They held a hui on November 4 and met ministers, but were unable to change the Cabinet's timetable.

Walker - a Maori broadcaster and veteran of the radio frequency row - said Maori were unhappy about the way the review of Government policy was handled, but they were not surprised after 20 years of battles over radio frequency rights.

The Cabinet passed its policy for the switchover to digital signals on December 14.

But now the Government has been dragged back into talks.

Four days earlier Maori had lodged a request for the Waitangi Tribunal to make an urgent hearing.

It is understood that after the Cabinet paper was released, Prime Minister John Key told Maori they would be consulted.

Under an arrangement tied up before Christmas, the tribunal will keep a watching brief on talks.

It could reopen consideration of the request to have the case accepted as a formal claim.

If that happens, it could slow the push towards the analogue switch-off.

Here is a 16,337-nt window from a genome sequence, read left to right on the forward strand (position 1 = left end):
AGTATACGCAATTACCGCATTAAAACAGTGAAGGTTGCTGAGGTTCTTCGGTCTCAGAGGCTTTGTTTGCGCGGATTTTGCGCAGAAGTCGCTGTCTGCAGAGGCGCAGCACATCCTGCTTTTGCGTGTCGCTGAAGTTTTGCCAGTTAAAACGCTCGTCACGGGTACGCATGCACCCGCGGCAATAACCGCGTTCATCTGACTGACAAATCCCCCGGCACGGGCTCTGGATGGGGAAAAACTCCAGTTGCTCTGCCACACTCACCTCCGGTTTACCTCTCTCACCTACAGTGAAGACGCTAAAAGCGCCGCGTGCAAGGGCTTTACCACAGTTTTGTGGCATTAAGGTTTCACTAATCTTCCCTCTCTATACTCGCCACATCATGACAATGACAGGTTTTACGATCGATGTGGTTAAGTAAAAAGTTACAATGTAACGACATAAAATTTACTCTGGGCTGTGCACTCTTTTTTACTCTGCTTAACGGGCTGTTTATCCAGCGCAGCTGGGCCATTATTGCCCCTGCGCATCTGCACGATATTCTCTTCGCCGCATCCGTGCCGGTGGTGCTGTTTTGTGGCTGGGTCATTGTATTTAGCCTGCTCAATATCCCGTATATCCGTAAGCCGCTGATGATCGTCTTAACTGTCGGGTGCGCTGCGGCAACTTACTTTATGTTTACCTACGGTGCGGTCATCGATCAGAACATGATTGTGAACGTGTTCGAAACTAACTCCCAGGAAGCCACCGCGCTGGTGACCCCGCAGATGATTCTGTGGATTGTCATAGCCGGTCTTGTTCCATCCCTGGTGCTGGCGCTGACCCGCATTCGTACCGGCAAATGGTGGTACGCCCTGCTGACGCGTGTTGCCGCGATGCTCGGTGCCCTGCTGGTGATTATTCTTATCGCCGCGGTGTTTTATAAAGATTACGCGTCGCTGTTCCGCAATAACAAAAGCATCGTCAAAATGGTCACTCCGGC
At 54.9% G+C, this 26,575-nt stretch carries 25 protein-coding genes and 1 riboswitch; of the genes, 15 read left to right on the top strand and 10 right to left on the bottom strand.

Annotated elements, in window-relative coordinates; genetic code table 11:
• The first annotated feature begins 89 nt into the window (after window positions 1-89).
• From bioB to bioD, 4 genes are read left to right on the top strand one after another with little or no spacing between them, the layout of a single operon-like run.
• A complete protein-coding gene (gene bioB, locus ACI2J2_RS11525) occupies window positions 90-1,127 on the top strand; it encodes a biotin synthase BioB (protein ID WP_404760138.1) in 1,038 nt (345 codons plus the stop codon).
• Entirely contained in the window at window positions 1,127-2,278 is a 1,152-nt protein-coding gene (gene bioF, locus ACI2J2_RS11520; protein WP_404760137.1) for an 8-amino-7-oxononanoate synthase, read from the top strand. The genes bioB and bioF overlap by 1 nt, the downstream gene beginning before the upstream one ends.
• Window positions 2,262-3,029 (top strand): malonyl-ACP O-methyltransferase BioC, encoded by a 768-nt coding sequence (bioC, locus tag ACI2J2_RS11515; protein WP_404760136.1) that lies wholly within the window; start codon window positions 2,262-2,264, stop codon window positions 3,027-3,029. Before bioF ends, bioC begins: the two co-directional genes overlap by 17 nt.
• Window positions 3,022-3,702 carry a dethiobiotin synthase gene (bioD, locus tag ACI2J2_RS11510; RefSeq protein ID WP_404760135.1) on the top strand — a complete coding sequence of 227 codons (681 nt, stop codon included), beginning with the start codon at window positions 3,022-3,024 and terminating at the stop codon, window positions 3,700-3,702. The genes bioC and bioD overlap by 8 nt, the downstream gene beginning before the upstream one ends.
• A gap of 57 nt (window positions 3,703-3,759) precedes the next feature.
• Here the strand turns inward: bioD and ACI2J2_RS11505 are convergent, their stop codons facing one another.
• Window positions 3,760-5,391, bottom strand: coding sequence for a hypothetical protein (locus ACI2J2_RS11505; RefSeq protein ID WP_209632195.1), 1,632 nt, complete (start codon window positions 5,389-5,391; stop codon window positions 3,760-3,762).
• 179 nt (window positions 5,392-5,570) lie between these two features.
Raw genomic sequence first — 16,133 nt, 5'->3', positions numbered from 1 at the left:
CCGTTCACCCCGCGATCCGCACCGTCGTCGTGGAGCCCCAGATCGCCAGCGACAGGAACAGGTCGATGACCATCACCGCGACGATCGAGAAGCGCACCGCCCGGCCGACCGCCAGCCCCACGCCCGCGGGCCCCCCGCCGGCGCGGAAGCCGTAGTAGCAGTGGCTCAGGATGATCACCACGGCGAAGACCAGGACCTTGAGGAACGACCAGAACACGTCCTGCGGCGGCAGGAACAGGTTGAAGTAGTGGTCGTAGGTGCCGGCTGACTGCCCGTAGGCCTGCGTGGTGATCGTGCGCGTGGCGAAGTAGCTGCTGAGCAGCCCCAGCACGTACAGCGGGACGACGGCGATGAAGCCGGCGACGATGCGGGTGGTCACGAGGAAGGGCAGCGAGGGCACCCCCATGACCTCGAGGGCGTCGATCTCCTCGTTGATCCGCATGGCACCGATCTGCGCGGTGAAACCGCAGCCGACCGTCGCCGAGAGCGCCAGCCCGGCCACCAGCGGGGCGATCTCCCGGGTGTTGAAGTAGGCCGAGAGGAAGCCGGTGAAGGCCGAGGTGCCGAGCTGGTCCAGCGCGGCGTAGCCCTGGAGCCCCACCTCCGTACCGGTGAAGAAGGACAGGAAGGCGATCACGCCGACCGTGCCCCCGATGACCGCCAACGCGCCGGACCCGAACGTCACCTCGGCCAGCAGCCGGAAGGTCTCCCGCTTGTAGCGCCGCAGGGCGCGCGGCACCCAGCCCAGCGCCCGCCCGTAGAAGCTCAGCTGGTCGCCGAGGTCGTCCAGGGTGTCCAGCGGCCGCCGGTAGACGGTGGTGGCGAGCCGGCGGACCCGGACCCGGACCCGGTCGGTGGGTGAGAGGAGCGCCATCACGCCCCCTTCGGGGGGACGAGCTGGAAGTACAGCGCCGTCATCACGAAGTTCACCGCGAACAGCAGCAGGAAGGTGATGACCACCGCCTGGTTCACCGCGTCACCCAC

It might be another case where successive Governments have underestimated the Maori broadcasting lobby.

A statement of claim and request for an urgent hearing was lodged by the New Zealand Maori Council, the Wellington Maori Language Board and others on December 10.

It said a Cabinet meeting would make decisions on December 14 on the allocation and disposal of radio rights spectrum.

Maori said the Cabinet paper would talk about their rights to spectrum and would be contrary to findings of the tribunal.

Claimants said proposed decisions were inconsistent with the principles of the Treaty of Waitangi.

"The electromagnetic spectrum is a taonga and Maori have the right to the technological exploitation of that radio spectrum," the statement of claim said.

POPULAR MYTHS

Movie box office websites have been charting the box office triumph of James Cameron's Avatar, saying it is closing in on Titanic as the highest-grossing movie of all time.

It is tempting to think that movies are becoming more and more popular, but the fact is that the box office figures reflect sales revenue, not the number of people who are attending.

And sales revenue does not take account of increases in ticket prices. This is relevant for Avatar, which is in 3D with consequently higher ticket prices.

A list of United States box office takings showed Avatar with a gross of US$558.2 million. When inflation is taken into account, this makes it only the 26th biggest earner.